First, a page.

Last December Sainsbury’s met a group of Fairtraders to talk about tea. Vin Allerton, a long-time Fairtrader in Salford, was one of CAFOD’s delegates. Here he tells us about how the meeting went, and what his next plans are.
Telling Sainsbury’s not to ditch Fairtrade
My wife and I have been Salford Diocese Fairtrade activists for over 20 years, supplying Fairtrade goods in our own parish. In the last 10 years we’ve also provided Fairtrade items to other local parishes, schools and at CAFOD events. This is why, with over 150,000 other people I signed a petition asking Sainsbury’s not to stop the Fairtrade mark on its own-brand Red Label tea. The reaction of Mike Coupe, Sainbury’s Chief Executive, to the petition was not positive. But Sainsbury’s did later go on to agree to a meeting, possibly after seeing the size of the opposition.
Tom, from CAFOD’s fundraising team, challenged himself to give up hot drinks for Lent. He tells us how he got on, and reflects on how the generosity of CAFOD supporters in the UK is helping people like those he met in Kenya.
This Lent, I took on a challenge very different to my usual no-sweet-things observance. In line with CAFOD’s aqua themed fundraising appeal, I decided to take up a water challenge and drink no hot drinks for 40 days and 40 nights.
For some people this would be fairly straight forward. But I come from a long line of tea drinkers and would usually have at least 3 cups a day. A visit to my Nan’s is synonymous with having a brew, and if you were to turn one down you’d immediately be confronted with a “What’s wrong?!”
It’s five weeks now since I cut out drinking tea for Lent, in order to raise money for CAFOD’s Lent appeal and generate support for our One Climate, One World campaign to tackle climate change.
Progress so far:
Money raised: £496.10 (doubled by match funding from the UK government, to make £992.20)
Cups of tea not drunk: About 185
One Climate, One World petition signatures: At least 20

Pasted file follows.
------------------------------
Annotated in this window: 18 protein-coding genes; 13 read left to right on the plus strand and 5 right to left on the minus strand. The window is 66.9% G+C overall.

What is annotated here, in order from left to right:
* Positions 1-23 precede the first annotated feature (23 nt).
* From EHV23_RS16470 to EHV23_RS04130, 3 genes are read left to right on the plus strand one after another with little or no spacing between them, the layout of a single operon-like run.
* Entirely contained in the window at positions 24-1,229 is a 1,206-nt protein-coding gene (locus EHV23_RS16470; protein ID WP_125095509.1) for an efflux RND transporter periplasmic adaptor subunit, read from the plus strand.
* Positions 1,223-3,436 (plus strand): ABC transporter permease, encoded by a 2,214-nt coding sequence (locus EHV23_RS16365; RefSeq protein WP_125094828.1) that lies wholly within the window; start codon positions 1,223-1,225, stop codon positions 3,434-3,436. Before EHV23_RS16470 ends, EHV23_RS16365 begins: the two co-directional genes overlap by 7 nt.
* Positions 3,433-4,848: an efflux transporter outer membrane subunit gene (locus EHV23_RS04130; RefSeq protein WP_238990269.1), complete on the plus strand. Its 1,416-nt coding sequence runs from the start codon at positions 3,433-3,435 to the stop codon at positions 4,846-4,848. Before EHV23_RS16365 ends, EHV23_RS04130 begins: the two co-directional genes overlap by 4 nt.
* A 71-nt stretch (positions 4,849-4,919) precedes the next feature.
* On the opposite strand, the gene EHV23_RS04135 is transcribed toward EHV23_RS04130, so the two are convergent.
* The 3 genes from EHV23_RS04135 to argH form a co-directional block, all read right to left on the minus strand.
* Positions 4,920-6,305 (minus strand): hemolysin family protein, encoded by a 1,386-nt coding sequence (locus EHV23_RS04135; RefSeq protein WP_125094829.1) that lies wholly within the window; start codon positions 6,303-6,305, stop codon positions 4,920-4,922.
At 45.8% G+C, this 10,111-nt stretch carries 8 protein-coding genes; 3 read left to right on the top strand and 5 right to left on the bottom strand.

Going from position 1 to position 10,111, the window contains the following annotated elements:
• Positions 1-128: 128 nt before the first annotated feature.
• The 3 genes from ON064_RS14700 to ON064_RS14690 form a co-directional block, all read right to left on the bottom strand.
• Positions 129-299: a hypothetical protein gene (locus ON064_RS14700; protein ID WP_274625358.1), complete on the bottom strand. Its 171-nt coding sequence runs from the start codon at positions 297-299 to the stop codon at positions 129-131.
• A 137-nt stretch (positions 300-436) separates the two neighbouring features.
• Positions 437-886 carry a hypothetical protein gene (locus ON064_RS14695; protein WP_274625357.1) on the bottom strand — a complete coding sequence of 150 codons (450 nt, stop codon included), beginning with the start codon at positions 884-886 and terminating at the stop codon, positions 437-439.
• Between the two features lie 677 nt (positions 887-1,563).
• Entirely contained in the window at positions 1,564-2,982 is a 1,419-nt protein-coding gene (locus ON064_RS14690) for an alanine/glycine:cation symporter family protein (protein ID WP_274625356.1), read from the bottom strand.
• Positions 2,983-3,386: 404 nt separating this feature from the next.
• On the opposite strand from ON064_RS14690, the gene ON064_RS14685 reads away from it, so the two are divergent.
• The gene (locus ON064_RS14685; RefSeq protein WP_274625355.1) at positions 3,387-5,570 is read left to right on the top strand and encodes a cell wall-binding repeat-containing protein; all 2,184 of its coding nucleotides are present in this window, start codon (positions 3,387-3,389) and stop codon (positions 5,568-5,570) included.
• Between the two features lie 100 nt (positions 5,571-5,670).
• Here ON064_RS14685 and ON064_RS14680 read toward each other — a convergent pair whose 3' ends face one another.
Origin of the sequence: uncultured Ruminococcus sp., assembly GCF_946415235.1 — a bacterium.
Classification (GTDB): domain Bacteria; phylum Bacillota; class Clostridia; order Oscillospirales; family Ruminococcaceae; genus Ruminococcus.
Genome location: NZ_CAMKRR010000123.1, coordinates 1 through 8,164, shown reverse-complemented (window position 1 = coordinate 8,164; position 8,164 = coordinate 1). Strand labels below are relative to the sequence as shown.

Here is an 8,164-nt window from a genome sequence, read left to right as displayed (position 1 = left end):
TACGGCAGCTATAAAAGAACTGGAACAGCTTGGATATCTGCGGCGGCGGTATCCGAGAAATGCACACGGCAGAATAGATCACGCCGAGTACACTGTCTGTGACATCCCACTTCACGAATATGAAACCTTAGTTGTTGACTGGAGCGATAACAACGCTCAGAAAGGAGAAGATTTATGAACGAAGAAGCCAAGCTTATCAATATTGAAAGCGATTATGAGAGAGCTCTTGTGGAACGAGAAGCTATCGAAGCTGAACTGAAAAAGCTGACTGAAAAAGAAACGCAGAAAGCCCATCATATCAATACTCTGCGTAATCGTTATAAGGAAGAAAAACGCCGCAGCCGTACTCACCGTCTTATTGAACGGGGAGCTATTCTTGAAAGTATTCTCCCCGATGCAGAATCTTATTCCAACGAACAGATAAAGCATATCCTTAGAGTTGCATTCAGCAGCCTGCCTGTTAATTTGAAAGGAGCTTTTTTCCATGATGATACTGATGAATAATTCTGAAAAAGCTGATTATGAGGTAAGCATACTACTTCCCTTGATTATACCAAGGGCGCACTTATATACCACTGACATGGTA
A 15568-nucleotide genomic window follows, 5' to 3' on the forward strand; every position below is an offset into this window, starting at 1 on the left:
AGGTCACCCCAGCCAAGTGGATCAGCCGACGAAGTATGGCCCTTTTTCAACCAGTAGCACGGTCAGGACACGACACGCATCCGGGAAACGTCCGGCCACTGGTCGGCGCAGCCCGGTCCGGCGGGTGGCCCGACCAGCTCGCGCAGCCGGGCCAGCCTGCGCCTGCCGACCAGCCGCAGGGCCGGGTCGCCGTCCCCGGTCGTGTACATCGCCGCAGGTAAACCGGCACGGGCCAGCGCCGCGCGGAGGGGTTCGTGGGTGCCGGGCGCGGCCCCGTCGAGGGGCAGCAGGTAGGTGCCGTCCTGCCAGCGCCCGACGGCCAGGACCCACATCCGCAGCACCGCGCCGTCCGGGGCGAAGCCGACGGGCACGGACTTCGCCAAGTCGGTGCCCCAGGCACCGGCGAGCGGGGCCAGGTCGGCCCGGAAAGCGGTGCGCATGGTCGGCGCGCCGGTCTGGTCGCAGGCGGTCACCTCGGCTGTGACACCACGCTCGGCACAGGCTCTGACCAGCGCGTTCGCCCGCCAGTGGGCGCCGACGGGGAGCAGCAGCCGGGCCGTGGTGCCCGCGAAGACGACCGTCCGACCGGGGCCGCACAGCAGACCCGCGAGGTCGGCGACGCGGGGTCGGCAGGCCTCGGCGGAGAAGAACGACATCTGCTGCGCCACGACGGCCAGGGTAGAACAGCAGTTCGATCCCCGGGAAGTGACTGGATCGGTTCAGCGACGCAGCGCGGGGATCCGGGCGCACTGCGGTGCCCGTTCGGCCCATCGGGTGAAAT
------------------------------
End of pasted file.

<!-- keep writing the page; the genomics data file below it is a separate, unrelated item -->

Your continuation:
Days to go: 9
My fundraising has been going better, much better, than expected, which almost makes up for the caffeine withdrawal. I just need £3.90 more to raise a total of £1,000 towards CAFOD’s work. Sponsor me now
Having passed the half way point in Lent 2015 earlier this week, our Web Editor Ffion Dean updates us on how she and other CAFOD staff are coping with their Lent challenges.
When I realised we were only half way through Lent my heart sank a little. It feels like ages since the beginning of Lent. Does that mean it will feel like a long time until Easter for me and my colleagues who have taken on Lent challenges? I’ve heard office rumours of a few Lent set-backs but everyone is putting a lot of time, thought and effort into their challenges.
Watch our first Lenten journey video to find out what some CAFOD staff have been cutting out and doubling up this Lent:
There’s nothing wrong with tea. Many of my fellow CAFOD cut-it-outers are doing without things that have a direct impact on the carbon emissions that cause climate change, like eating meat, or taking up environmentally friendly activities like cycling. Tea, apart from the inevitable air miles to get it here, is a fairly minor vice. Especially as I always drink Fairtrade.